In The Aftermath Of The Virginia Marriage Amendment

A year ago November the people of Virginia entered the voting booth and amended the state’s Bill of Rights to discriminate against the state’s gay population. The argument was that this was necessary and essential to protect the traditional family.

Yes, but what is a traditional family? Is this the traditional family?

Or is this the traditional family?

Or perhaps this – no, not until 1967, when the United States Supreme Court unanimously ruled in Loving v. Virginia that anti-miscegenation laws are unconstitutional.

But is this not a family?

Or this?

Or this?

It’s a funny thing how stereotypes can influence one’s bias isn’t it? Our state has a spectrum of people with all sorts of God given traits – but in a democracy, each person is supposedly equal under the law – and have an equal right to life, liberty, and the pursuit of happiness. Sadly, too many Virginians so cavalierly dismiss this notion – even many people of color and women who not so long ago faced a bias themselves.

The following is from a text used in the state’s universities:

“Not until the nineteenth century did the notion of love as a basis of marriage become widespread in Western society.”

“Marriage provides a sense of emotional and psychological security, however, and opportunities to share feelings, experiences, and ideas with someone with whom one forms a special attachment. Desires for companionship and intimacy are key goals in marriage today”.

“Broadly speaking, those people who want to get married do so because they believe they will be happier if they get married.”

Today, an article by archconservative Ken Connor titled, “Evangelicals must stay the course” appeared on the web”.

It included these lines and they betray the sense of many conservatives that either the people cannot be trusted to govern themselves or that the public cannot choose the wisest among them to govern.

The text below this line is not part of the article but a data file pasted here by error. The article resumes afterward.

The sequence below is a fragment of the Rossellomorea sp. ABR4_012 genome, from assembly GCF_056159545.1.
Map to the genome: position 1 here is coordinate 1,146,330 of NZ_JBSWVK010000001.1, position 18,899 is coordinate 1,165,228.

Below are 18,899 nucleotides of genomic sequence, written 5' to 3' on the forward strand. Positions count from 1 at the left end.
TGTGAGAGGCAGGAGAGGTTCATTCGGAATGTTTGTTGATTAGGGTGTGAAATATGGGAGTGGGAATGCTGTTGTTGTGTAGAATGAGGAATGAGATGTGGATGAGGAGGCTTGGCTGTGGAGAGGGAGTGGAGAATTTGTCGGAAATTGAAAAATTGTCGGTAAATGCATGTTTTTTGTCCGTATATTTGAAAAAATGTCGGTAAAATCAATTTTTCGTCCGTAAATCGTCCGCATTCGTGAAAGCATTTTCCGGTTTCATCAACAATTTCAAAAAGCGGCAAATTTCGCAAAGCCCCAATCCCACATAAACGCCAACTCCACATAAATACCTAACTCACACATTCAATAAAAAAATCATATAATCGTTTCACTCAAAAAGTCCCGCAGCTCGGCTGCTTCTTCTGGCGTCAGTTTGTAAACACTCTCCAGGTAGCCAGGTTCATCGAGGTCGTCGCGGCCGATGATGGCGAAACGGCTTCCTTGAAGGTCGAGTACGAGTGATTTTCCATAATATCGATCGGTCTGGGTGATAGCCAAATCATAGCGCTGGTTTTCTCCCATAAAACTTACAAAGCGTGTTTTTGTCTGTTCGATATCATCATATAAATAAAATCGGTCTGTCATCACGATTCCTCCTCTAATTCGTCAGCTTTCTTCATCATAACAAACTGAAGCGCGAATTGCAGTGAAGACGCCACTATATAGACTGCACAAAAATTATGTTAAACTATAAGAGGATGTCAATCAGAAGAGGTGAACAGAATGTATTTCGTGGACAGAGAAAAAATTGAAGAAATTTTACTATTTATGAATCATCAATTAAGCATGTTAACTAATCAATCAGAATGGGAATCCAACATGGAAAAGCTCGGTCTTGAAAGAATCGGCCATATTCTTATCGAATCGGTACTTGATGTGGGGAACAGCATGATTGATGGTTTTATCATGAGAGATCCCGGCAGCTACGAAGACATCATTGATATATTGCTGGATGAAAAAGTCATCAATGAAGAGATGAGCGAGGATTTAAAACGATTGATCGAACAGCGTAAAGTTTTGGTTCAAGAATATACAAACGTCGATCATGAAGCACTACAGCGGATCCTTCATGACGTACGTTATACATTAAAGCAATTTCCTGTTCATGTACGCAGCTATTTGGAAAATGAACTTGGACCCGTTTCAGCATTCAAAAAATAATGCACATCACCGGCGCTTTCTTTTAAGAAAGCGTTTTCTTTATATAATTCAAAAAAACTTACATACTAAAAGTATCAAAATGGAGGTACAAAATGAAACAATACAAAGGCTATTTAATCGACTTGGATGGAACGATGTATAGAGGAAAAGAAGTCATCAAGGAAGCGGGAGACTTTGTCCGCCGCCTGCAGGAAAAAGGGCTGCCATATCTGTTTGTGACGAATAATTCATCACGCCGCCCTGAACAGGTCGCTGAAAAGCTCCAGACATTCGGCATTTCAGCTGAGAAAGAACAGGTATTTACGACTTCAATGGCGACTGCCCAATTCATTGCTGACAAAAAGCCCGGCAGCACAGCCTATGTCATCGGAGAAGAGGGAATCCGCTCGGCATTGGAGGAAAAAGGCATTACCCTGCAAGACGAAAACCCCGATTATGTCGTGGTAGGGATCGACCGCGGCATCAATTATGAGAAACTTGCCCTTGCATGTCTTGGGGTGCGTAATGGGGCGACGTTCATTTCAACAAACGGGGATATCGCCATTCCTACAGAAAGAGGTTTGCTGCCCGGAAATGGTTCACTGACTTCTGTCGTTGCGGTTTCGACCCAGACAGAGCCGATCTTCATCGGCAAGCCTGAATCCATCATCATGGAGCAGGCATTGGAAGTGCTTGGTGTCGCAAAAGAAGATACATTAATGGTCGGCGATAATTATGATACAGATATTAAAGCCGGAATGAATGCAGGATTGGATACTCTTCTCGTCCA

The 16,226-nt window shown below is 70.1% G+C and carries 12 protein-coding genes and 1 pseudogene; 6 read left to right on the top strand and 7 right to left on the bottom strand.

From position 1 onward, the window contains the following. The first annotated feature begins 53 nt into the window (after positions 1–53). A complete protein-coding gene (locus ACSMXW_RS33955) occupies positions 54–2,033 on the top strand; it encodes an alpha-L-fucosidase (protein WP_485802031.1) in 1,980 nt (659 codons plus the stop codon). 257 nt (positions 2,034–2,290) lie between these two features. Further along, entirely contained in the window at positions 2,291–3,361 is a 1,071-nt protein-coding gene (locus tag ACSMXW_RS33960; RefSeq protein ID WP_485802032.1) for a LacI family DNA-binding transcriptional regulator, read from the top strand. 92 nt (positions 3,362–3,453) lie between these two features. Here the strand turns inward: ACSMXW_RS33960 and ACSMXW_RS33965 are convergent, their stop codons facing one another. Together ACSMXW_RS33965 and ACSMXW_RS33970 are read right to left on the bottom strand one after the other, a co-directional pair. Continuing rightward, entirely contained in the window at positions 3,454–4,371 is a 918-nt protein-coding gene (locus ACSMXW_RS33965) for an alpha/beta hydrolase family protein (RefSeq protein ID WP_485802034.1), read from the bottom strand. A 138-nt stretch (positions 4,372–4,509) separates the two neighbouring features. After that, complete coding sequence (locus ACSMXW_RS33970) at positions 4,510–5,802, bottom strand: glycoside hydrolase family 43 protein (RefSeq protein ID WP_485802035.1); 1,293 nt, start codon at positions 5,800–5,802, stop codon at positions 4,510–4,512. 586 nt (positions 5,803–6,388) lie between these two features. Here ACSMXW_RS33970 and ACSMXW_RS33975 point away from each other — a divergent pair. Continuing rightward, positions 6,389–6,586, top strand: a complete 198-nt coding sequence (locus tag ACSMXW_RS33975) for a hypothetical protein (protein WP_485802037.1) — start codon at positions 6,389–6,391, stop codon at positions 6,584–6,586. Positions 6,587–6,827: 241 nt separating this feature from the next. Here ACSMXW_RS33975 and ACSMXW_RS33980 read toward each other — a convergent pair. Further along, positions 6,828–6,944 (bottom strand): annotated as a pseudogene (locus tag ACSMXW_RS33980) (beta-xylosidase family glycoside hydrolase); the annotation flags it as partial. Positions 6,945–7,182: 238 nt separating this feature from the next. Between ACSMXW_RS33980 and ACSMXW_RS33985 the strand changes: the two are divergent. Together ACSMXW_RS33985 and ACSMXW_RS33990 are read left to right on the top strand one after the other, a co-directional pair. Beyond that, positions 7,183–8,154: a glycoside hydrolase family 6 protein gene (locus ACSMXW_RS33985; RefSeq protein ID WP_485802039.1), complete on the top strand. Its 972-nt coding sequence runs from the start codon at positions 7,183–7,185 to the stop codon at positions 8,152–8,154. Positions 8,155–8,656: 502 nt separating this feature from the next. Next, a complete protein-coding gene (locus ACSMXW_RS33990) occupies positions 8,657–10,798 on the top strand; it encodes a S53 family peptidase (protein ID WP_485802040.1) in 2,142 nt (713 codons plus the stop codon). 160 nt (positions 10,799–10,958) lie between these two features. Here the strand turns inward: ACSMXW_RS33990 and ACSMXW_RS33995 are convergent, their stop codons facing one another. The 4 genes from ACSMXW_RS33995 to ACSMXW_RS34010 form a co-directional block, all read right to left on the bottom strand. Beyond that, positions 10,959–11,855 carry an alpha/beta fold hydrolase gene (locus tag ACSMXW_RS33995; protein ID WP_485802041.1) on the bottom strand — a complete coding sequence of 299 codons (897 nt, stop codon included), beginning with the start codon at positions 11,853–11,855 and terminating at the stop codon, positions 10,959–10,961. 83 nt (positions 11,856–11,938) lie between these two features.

“There was a reason, after all, that the Founding Fathers embraced the concept of "separation of powers." They did not want to concentrate too much power in the hands of flawed human beings. They were not naïve about the nature of human beings or politics, and we should not be either.”

However, the people are far ahead of the legislature as I remind the reader by the following, the people were far less supportive than were the Republican politicians who ramroded the amendment through in a year calculated to turn out the religiously conservative. And it is our younger generation, much more accepting of gay marriage, who have this biased legislation foisted upon them.

In passing this amendment does the state continue the democratic experiment started by earlier Virginians now so proudly remembered – or will this be seen by generations to come as an aberration? Who will really remember this as our proud moment? I love my state but I am repulsed by this amendment and by the political calculations, hypocrisy, and homophobia in which it was advanced. And those who pushed this measure should be held responsible to those younger Virginias who have to live with this state sponsored discrimination until a more enlightened, just, and fair minded Virginia will finally offer them full citizenship and equality. Until then Virginia shares the dubious distinction of discrimination, bias, prejudice, inequality and religious fanaticism of the very areas of the world we consider in opposition to the American way of life.

click on the above map for a better view


sam said…
Yeah, where is the freedom and equality and justice? Where is the liberty? Why do so many people in the Mid West care so much about who I live with and since when do they have the authority to get their way? Since when do we allow religion and politics to mix with the American stamp of approval? Why, America, are you flirting with partnership-fascism? I thought we were friends.